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CrazedGenius

Why are so many people using DirectDraw?

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This is not meant to be a flame or anything - I''m just curious... I see alot of people using surfaces, locking, etc. and while I can understand the "using what I know" angle, I''m not sure why people are using this when current hardware is very much tuned for 3D and you can use the 3D/texture DirectX stuff for 2D work very easily. If it would help, I could write a gamedev article on using DX8 for 2D...

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Well, not everybody has a 3d card (!). And 2d programs generally don''t require the same kind of speed as 3d programs (think card games versus first person shooters), so there''s no real need for hardware accelerated everything.


~~~~~~~~~~
Martee
http://www.csc.uvic.ca/~mdill

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Here''s a couple of reasons I can think of:

1) Everybody''s used to using DirectDraw for 2d, no use in complicating things

2) Not everyone owns the latest 3d cards, and 2d is still supported


Uh, that''s all I can think of right now. Personally, I still use DirectDraw for 2d, but use 3d for certain effects (alpha blending, etc.)




"We are the music makers, and we are the dreamers of the dreams."
- Willy Wonka

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Ahh...

fair replies. I guess my question was based on an assumption that people were writing games with a long enough development cycle that you could count on there being 3D hardware (pretty much 100% of machines shipped today are 3D accelerated).

As well as the hardware issue, it seems like a bad time to be learning the DX7 stuff that is gone from the API. Just a thought.

About complicating things - IMHO, the D3DX API makes dealing with bitmaps, etc. much easier than DX7.

A final thought - using 3D DX8 calls for 2D would involve VERY little geometry, and therefore your chief constraint should fallback to being fillrate. Therefore, any card that works well for straight 2D (good fillrate) should work well for 2D-done-using-3D. It seems like you would have the advantages of new APIs, support for new hardware, and more than adequate legacy support with no real disadvantages. I'm saying this without any hard data to back it up. Am I missing something?

Edited by - CrazedGenius on June 12, 2001 11:54:11 PM

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My excuse is... well... I don''t really have an excuse.
One reason is that Microsoft Doesn''t make using DirectX easy for BCB (Borland C++ Builder) and DirectDraw is easier to get running correctly than Direct3D.
The second reason is that I never really thought of using Direct3D for a 2D application.
The third reason is, my computers 3D accelerator sucks (it is non-existant) though I can run most of todays games it is more understandable for me to acknowledge lower system requirements than high end card owners (who tend to assume the, "oh, I thought every one had a card as good as mine" attitude towards developing). Many people go years without upgrading and when they do updrade video is one of the last things to get done.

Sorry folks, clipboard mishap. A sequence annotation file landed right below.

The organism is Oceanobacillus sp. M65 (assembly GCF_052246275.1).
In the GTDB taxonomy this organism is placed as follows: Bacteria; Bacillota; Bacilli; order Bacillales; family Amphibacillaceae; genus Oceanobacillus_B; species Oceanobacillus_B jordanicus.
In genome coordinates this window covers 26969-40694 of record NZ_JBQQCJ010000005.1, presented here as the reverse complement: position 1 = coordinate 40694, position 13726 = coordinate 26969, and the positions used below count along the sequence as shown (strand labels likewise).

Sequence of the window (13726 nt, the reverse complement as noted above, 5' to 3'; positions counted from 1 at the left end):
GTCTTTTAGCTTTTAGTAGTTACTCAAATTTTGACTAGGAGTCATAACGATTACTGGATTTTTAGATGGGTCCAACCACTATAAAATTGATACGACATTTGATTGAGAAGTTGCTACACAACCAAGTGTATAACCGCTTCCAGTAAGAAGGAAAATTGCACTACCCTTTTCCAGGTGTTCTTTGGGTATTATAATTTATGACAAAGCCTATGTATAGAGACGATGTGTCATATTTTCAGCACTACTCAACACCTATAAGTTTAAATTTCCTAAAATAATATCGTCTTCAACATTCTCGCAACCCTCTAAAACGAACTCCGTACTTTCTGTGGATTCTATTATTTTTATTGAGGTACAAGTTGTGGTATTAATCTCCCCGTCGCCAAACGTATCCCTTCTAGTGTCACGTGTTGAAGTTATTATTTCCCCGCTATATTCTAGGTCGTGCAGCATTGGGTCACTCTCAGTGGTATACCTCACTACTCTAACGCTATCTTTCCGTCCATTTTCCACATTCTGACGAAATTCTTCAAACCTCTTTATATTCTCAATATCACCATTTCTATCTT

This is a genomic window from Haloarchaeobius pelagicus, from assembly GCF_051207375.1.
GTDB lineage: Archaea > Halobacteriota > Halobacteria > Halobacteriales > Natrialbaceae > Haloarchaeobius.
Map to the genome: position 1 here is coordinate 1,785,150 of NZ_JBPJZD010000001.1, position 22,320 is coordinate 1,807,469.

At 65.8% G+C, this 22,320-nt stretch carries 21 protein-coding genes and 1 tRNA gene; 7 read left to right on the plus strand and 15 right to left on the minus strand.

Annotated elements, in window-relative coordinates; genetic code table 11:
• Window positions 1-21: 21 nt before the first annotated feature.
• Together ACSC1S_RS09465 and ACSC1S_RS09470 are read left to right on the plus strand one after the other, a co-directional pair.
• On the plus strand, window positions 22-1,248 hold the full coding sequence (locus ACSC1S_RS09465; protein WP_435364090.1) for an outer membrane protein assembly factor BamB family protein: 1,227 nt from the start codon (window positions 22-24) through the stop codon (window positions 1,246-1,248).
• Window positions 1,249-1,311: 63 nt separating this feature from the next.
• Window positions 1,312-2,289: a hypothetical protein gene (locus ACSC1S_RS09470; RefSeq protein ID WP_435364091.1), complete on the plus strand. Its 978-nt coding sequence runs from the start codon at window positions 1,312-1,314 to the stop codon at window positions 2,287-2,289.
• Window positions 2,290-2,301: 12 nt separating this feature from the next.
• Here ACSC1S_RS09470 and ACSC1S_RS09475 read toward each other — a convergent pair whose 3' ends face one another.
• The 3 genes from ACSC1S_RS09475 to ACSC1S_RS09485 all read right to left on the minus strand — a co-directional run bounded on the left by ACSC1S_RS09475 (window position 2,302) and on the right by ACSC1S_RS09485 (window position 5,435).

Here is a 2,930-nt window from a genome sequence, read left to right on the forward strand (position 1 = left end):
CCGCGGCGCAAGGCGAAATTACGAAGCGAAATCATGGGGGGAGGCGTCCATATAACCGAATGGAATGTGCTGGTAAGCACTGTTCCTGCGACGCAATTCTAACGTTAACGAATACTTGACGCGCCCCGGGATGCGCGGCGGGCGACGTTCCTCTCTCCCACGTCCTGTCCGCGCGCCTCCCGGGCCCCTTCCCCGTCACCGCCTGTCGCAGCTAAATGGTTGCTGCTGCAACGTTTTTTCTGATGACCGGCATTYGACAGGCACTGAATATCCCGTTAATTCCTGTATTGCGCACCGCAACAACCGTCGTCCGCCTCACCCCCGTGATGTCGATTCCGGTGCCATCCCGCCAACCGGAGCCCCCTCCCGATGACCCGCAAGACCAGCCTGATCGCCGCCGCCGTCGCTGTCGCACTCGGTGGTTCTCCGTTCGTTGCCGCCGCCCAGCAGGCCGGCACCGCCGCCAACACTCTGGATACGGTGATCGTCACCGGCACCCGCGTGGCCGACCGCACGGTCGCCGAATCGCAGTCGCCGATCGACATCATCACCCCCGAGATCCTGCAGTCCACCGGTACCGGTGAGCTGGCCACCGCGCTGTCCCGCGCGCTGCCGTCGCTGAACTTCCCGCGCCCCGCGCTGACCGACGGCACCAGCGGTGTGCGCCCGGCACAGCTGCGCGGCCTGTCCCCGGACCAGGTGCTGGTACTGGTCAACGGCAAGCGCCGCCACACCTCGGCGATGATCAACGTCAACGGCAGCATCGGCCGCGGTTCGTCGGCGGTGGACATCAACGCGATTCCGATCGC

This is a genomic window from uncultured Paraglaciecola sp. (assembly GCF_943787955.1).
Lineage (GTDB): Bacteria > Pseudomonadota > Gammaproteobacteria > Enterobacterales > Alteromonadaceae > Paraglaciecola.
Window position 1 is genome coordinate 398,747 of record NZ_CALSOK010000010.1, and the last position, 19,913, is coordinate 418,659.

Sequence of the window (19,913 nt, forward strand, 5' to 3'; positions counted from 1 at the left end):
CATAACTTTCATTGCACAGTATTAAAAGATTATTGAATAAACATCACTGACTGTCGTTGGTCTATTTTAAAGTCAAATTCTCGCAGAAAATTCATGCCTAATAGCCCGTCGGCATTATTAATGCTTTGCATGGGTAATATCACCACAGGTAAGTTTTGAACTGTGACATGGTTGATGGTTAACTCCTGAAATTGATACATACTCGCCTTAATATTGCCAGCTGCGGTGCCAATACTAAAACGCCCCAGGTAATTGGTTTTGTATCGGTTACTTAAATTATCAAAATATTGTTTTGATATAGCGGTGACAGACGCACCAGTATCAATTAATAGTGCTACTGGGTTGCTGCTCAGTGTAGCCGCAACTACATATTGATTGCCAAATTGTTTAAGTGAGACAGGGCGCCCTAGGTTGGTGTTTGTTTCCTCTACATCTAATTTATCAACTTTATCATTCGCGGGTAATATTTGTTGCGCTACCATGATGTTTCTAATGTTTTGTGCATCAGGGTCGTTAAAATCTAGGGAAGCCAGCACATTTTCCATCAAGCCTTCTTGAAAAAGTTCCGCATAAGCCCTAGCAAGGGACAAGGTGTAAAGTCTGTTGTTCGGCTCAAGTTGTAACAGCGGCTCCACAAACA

The fourth reason, I am already well versed in 3D programing, but I am not good at 2D, so I got up one morning and decided to learn.
Finally, it seams like overkill. Direct3D frees up more resources and takes better computers to run. So why make something using more demanding technology when you can make it look exactly the same with less demanding technology.

Ok, that is my input. I might look into Direct3D but I usualy use 3rd party api''s (Genesis3d and Morfit) for 3D and Direct3D is a big step into a much more complicated api.

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Keep in mind that while the majority of system will have 3d accelerators in them, the vast majority of these will be built into them (read, low end 3d cards by todays standards - yes lower than a TNT2).

While using Direct3D is good for doing alpha blending for 2d graphics, many of these systems will actually do alpha blending faster in software since there is less overhead. Direct3D still has to ''texture'' the resulting polygon using the current render state where a good assembly level blend rouinte does not have to map pixels to a polygon.

Direct3D also runs into much stricter coding when dealing with texture state changes and sizes.

In the long run, I recommend using DirectX7 if you are writing a game that utilizes a lot of 2d graphics and text. Ideally you would code your engine to use 3d rendering if available where needed.

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i got fed up with directx after is complexity to draw a simple bitmap which i could never get to work so i switched to opengl and boy whata difference. hell of a lot easier, for me that is. i only gota tnt 1

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I''d love a tutorial article on using DirectX8 for 2d. The reason I haven''t switched is I remember how much a pain in the ass it was to get a system in place for blting bmp''s to the screen. The sdk help files can be quite cryptic at times. So knock yourself out, at least one person will benefit from your article.


Later,
Eck

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I just started this process of migrating. I am tired of the limits of DirectDraw and want the full power of Direct3D.

Been looking around for samples and... ouch! Not a lot to pick from. Tons of DD stuff, but D3D is fairly thin right now.

So please.. Write away! I''ll hang on your every word. I can even proof-read it for you if you want.

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